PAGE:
We will be looking for answers to the following specific questions:

1. How many FOMC members (voters and nonvoters) have incorporated additional balance sheet action in their baseline for the economy, and how many view such action as "possible"? Answers to these questions will appear in two parts of the documents released on Wednesday. The expectations of the 12 voting committee members will be summarized in the minutes under the headline Committee Policy Action, while the expectations of the full list of 19 meeting participants will be summarized in the SEP. In the April minutes, no voting members had incorporated additional easing (which presumably included both balance sheet action and communication) into their baseline outlook, although "several" thought that it could become necessary if the growth and/or inflation surprised on the downside. In addition, the SEP revealed that one participant--probably Boston Fed President Rosengren--was looking for additional balance sheet action in his baseline outlook, and "some" thought balance sheet action could become necessary.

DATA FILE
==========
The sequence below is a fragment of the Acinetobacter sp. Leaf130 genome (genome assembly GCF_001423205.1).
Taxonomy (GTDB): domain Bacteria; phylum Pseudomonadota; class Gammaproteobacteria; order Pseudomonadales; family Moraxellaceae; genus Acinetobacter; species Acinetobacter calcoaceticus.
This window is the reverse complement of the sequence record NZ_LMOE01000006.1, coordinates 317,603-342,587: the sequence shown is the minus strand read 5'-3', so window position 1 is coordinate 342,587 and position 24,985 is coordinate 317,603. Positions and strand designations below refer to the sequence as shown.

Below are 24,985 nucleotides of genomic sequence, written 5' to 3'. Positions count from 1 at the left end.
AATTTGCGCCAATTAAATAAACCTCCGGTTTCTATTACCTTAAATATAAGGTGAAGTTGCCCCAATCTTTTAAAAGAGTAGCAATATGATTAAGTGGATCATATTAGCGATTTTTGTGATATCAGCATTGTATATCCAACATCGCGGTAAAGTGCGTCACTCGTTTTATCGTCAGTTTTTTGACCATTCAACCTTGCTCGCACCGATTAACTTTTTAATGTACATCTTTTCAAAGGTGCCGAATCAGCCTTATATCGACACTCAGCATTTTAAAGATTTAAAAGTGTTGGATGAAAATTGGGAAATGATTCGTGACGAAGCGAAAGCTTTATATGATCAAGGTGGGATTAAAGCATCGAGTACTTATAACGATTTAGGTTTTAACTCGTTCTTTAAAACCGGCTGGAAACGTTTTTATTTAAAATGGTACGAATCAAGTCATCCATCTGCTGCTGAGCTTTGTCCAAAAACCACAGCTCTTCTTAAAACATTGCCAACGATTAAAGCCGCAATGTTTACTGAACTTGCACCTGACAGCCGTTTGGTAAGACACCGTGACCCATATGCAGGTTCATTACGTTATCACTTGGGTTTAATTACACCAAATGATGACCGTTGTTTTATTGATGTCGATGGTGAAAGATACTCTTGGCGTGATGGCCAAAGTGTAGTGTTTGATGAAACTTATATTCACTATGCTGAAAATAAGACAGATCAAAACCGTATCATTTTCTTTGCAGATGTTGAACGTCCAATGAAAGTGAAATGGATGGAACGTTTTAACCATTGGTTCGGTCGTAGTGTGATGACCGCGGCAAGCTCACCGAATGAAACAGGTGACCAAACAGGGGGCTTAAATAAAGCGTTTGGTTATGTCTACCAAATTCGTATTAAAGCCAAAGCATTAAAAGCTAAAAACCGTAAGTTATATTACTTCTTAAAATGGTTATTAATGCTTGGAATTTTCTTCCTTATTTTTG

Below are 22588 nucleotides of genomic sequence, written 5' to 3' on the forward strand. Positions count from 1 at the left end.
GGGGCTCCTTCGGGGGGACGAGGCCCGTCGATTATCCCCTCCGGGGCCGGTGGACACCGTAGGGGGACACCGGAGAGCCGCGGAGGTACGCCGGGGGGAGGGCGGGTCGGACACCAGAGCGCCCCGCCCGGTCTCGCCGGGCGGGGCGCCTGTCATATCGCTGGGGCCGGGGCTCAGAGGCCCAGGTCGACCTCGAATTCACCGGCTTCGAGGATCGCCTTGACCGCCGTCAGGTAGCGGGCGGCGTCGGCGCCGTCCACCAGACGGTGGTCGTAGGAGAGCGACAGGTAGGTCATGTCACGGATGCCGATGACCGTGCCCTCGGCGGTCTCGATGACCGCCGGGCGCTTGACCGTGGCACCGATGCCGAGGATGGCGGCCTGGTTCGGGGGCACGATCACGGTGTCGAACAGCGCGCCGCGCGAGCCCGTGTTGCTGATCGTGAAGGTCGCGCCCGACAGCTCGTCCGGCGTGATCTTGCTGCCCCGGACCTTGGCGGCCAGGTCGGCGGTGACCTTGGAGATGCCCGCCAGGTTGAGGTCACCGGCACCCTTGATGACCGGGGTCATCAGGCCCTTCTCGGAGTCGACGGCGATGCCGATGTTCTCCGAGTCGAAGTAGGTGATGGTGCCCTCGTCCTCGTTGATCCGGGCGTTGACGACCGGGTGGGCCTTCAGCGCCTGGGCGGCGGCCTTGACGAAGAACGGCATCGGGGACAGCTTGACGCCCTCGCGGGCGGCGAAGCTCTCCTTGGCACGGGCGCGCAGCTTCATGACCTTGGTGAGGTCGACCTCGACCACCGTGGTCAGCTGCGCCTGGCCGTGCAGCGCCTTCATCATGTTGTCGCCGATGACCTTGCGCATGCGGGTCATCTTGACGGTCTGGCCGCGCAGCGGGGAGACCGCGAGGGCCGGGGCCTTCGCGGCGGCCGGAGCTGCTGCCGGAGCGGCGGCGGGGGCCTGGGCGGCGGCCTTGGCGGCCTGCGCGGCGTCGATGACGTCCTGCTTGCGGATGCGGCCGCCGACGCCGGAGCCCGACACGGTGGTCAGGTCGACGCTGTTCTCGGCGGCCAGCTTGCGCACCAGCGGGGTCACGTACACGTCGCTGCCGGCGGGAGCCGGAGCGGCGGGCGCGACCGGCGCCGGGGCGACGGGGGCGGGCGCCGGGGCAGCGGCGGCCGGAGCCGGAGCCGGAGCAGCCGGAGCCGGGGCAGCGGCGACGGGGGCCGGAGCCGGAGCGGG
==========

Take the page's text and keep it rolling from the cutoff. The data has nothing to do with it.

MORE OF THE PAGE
Now that the committee decided to ease in June, we expect the June minutes and SEP to reveal an increase in the willingness to supplement this move with further easing. Our best guess is that the minutes will reveal that "a few" voting members had incorporated further eventual easing into their baseline outlook and "others" indicated openness to further easing. We also expect the SEP to reveal similar views among the broader group of voting and nonvoting participants (though perhaps with an indication that the numbers are a bit larger). This would be similar to the language used at the January 24-25 meeting.